Tuesday, April 17, 2012
In the movie "Swordfish", John Travolta comments about the importance of misdirection. He couldn't be more right about the current state of affairs of the Boston Red Sox.
It seems misdirection comes from all sides, players with an entitlement mentality, absentee ownership, and a manager struggling to imprint his brand on a wayward ship.
Even the hero in our story, Dustin Pedroia, reduces himself saying "that's not the way we do things here." In fact, that's exactly how we got to this disturbing place, players dismissing the manager, and ownership bringing a 'task-oriented' manager instead of a 'relationship oriented' skipper.
We hear how players are concerned about 'snitches'. In other words, professionalism matters less than protecting each others' reputations.
Nobody likes to be criticized. And worse than criticism of performance, impugning one's attitude or "commitment" gets our attention.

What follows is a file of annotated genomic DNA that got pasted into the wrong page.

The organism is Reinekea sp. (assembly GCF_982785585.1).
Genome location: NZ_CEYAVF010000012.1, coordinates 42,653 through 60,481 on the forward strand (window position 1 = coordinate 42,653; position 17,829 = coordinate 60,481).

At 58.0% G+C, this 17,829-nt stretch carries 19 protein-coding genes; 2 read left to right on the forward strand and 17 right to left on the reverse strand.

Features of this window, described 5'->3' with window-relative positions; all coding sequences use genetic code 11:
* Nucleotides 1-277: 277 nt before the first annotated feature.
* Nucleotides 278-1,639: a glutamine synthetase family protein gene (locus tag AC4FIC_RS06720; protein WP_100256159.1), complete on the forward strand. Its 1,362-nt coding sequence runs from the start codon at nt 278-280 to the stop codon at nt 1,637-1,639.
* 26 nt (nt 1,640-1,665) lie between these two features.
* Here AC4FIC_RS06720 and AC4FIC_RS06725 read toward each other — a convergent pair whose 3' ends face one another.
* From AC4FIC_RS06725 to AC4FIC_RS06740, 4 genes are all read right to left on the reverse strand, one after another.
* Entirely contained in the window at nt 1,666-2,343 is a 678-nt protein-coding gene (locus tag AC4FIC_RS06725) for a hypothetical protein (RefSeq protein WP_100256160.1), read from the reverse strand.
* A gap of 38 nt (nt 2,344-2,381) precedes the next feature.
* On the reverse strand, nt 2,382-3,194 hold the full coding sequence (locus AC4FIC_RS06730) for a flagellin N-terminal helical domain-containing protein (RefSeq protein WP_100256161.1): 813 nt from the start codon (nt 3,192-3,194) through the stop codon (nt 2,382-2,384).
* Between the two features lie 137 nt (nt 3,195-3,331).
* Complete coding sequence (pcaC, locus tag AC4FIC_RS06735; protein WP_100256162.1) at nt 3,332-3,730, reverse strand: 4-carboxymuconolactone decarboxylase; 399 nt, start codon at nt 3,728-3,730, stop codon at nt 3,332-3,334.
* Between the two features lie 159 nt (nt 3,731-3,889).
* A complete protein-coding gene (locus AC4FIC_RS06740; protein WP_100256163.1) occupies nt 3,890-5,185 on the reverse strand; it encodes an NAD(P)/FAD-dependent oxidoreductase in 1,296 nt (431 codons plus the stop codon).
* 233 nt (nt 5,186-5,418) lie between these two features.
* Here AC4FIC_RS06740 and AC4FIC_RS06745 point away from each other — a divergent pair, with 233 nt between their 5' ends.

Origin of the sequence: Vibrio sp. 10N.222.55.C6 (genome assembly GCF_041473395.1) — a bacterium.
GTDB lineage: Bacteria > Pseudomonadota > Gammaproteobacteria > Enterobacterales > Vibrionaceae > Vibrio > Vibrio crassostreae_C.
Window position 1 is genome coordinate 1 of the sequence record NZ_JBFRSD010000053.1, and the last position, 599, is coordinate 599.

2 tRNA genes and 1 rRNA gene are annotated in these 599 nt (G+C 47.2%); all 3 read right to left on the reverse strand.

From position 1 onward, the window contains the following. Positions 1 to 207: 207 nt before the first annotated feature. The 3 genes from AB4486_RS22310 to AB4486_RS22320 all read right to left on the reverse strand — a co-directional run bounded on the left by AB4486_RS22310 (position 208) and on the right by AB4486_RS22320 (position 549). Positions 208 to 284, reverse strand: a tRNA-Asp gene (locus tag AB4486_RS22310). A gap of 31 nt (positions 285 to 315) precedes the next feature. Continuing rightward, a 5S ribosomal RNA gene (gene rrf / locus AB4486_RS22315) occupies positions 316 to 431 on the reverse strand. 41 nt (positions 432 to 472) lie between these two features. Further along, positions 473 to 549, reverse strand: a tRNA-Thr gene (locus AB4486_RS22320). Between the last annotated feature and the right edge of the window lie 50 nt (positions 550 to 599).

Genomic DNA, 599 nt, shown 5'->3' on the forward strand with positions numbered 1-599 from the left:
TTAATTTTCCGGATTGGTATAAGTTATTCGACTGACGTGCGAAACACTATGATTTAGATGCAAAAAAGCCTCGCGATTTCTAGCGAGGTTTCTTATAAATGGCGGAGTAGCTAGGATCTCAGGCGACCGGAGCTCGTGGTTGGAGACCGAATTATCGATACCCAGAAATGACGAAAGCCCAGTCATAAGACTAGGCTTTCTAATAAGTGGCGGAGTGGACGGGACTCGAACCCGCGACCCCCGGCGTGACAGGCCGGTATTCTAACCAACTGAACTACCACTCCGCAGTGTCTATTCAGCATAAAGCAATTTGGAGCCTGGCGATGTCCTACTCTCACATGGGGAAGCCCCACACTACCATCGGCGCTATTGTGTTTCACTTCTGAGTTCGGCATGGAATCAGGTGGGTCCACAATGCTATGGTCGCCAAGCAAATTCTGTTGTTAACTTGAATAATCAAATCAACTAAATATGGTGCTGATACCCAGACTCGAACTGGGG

The manager's job is to get the best performance out of the players. No doubt that a great "process" is required to get the best outcome. But a seven win September last season argues that the laissez-faire, 'boys will be boys' approach no longer worked.
The question (for a team with a bloated payroll and several seasons of underachievement) becomes what approach will work?
Reminding us that you won championships in 2004 and 2007, or that your career met certain standards in a certain timeframe begs the eternal baseball question, so nicely put by Janet Jackson "what have you done for me lately?"
One should be careful about making judgments based on small sample sizes. We can't know whether the Red Sox are more like the team that lost five or its first six or won three out of four from Tampa. Good baseball teams have bad streaks and mediocre ones have good ones. That caveat goes doubly for players. Kevin Youkilis was, over a three year period, one of the top offensive players in baseball. Over the past couple of seasons, injuries took their toll.
We can't, and shouldn't project a season's worth of production from a handful of games. On the other hand, those who watch the Sox regularly, wonder whether we should believe our hearts or our lying eyes.
Your job, should you decide to accept it, is to win baseball games. Whether you win that with Kumbaya or a Billy Martinesque dugout brawl, we don't really care. But presenting yourselves as a club of whiners, with hurt feelings (and an average salary of seven million dollars), that dog don't hunt.